If you are pregnant and, like me, plan to (sob!) continue working after your little one arrives, the Family and Medical Leave Act of 1993 (hereinafter referred to as the FMLA), may entitle you to take 12 weeks of unpaid leave for the birth of your child and for the care of your child during the first year following birth. However, only certain employers are required to provide FMLA leave. If the company you work for has 50 or more employees or is a public agency or elementary or secondary school, then the company is subject to the FMLA. In order to qualify for FMLA leave, you must have worked for your employer for at least 12 months and worked at least 1,250 hours in the last 12 months. Additionally, your employer must have at least 50 employees within 75 miles of your work location. If all of these requirements are met, then you are eligible for FMLA leave.
Some employers may offer full or partial compensation during this time, but they are not required to do so. However, an employee's decision to take advantage of this leave time cannot have an adverse effect on her employment status or consideration for promotion. In other words, the employer must treat her as though she never took the leave in the first place.
The FMLA requires that you provide your employer with 30 days notice, so you should plan to speak with your human resources department well in advance of your due date. This will give you time to familiarize yourself with your employer's policy and make sure that you do everything you need to do in order to comply with their requirements.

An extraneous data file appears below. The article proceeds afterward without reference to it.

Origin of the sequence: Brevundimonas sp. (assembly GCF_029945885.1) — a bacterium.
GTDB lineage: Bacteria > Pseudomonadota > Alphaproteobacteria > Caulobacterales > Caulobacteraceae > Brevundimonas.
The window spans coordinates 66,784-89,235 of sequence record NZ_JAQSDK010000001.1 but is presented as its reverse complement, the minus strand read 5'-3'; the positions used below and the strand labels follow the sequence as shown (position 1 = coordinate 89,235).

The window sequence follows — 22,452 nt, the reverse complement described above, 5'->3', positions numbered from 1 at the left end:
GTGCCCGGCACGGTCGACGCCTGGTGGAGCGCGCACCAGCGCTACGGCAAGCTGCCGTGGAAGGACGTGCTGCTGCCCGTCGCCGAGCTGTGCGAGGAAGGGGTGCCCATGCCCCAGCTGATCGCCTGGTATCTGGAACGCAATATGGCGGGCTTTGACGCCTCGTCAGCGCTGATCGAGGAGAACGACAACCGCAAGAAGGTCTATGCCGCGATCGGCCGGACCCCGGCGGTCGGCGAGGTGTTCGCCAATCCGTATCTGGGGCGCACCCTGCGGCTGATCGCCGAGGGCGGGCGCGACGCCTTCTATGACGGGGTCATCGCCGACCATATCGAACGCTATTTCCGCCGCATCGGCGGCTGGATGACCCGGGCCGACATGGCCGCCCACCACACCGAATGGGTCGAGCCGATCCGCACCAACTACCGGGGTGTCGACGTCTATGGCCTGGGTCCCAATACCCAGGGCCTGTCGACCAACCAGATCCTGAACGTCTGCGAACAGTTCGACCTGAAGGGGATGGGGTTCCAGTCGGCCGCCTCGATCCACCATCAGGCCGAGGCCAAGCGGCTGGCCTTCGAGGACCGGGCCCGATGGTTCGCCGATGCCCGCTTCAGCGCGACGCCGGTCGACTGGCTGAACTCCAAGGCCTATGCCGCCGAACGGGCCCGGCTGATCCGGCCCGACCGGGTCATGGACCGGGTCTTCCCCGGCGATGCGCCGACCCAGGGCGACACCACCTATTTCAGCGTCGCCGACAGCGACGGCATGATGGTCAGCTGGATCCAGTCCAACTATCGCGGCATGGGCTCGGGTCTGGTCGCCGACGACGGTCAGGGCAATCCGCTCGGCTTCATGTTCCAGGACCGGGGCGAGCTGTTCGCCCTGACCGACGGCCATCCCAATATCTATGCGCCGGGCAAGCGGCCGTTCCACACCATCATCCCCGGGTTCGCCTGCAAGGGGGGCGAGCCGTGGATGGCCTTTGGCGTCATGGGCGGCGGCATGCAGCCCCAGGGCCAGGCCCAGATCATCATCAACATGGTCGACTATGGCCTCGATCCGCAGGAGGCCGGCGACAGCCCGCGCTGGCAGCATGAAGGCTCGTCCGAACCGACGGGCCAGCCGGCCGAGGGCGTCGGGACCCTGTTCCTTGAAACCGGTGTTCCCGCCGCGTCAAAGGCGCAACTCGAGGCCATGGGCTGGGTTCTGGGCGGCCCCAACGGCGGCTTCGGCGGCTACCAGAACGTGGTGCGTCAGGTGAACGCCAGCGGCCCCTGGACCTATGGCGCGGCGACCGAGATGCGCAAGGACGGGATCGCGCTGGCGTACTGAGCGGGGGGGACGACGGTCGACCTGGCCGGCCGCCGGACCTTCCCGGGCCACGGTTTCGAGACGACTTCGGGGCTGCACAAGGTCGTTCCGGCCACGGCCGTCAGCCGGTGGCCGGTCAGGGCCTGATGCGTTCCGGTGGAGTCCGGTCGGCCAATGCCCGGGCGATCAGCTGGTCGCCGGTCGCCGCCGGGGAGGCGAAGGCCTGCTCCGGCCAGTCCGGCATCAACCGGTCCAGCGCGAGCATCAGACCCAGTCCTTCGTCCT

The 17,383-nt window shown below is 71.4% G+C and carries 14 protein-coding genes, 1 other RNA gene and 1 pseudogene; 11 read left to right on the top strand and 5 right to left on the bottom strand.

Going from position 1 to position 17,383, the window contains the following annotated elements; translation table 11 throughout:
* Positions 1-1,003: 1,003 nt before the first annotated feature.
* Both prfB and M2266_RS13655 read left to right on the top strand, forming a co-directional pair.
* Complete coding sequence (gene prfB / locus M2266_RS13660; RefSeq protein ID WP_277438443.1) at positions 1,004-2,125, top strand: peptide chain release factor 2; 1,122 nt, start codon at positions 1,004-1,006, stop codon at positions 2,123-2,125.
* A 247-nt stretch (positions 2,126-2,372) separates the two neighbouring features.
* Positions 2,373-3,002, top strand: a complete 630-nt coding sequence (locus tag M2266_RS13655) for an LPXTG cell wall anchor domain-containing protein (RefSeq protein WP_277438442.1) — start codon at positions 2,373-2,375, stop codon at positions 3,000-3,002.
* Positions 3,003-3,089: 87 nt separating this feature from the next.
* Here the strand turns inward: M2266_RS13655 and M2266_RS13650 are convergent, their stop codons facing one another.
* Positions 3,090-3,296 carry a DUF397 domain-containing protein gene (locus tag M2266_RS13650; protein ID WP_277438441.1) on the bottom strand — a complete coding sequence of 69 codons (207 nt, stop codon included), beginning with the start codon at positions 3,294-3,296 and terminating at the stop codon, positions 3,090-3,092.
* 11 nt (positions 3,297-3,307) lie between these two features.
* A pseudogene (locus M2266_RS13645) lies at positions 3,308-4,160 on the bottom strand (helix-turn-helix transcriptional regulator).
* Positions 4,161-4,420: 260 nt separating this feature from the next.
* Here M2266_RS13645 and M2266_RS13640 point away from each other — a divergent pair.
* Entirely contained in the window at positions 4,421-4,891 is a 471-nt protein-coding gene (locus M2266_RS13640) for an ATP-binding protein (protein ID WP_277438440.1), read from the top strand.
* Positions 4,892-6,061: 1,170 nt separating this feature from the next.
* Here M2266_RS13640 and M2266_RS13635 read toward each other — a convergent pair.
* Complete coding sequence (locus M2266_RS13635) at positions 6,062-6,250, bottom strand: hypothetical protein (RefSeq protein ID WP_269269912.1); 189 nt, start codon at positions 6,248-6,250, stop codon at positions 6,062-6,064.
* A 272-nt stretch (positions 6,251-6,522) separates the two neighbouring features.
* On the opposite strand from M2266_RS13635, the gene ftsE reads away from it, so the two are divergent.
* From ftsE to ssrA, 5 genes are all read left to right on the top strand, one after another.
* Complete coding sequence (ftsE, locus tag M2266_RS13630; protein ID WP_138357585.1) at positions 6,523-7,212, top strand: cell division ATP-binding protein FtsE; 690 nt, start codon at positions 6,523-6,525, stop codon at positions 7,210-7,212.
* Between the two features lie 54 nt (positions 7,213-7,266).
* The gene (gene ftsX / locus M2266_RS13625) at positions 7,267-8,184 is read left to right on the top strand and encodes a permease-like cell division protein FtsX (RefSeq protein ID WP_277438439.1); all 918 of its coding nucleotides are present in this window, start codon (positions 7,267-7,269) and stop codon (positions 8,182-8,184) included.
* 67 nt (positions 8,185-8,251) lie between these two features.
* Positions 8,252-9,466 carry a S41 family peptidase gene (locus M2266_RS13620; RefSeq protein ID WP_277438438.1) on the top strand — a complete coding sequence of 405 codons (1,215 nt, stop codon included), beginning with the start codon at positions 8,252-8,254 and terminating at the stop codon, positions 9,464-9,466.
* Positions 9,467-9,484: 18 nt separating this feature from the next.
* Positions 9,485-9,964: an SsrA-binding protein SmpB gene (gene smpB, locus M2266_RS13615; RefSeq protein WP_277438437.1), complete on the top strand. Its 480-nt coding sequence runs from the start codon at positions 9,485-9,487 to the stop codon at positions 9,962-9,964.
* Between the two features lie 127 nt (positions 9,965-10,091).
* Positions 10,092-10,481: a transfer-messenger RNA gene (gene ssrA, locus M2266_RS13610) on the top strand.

Once you do return to work, you also have certain rights as a breastfeeding mother. The Fair Labor Standards Act (hereinafter referred to as the FLSA) requires that employers provide nursing mothers with breaks in order to express breast milk. The employers must allow employees to take breaks any time that they need to express breast milk. Women must be given adequate time to pump, and they must also be given a designated private area, other than a bathroom, that is free from intrusion by other employees.
Be aware that the FLSA does not require employers to pay women for time taken to express breast milk. In addition, employers with less than 50 employees may be exempted from providing breaks for nursing mothers if they can demonstrate that to due so would constitute an undue hardship for the employer. For more information on breastfeeding and the workplace, visit the Department of Labor website.
Also, check with your state government to see what state laws may be available to you. Sometimes, states have greater protection for employees than the federal law. By doing business in your state, your employer has subjected himself to your state's laws, so you are entitled to reap those benefits as well.